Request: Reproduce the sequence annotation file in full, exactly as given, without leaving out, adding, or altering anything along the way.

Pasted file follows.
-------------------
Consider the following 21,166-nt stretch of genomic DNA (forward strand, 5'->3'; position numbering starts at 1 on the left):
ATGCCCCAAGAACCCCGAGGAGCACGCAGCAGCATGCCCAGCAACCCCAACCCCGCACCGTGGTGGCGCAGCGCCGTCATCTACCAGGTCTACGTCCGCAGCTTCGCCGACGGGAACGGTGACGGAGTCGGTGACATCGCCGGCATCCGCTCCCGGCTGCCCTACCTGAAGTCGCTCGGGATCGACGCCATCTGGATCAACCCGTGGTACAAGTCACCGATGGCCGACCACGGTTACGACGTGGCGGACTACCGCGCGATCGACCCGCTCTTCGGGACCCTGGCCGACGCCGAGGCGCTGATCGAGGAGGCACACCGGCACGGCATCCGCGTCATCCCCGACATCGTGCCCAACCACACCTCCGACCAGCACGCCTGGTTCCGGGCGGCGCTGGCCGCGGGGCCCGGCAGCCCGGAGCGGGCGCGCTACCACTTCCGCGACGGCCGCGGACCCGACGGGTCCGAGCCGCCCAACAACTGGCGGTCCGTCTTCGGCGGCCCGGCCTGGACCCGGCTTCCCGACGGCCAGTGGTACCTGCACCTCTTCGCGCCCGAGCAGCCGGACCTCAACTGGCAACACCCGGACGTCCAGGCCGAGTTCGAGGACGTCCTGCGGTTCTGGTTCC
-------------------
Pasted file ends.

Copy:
Consider the following 21,166-nt stretch of genomic DNA (forward strand, 5'->3'; position numbering starts at 1 on the left):
ATGCCCCAAGAACCCCGAGGAGCACGCAGCAGCATGCCCAGCAACCCCAACCCCGCACCGTGGTGGCGCAGCGCCGTCATCTACCAGGTCTACGTCCGCAGCTTCGCCGACGGGAACGGTGACGGAGTCGGTGACATCGCCGGCATCCGCTCCCGGCTGCCCTACCTGAAGTCGCTCGGGATCGACGCCATCTGGATCAACCCGTGGTACAAGTCACCGATGGCCGACCACGGTTACGACGTGGCGGACTACCGCGCGATCGACCCGCTCTTCGGGACCCTGGCCGACGCCGAGGCGCTGATCGAGGAGGCACACCGGCACGGCATCCGCGTCATCCCCGACATCGTGCCCAACCACACCTCCGACCAGCACGCCTGGTTCCGGGCGGCGCTGGCCGCGGGGCCCGGCAGCCCGGAGCGGGCGCGCTACCACTTCCGCGACGGCCGCGGACCCGACGGGTCCGAGCCGCCCAACAACTGGCGGTCCGTCTTCGGCGGCCCGGCCTGGACCCGGCTTCCCGACGGCCAGTGGTACCTGCACCTCTTCGCGCCCGAGCAGCCGGACCTCAACTGGCAACACCCGGACGTCCAGGCCGAGTTCGAGGACGTCCTGCGGTTCTGGTTCC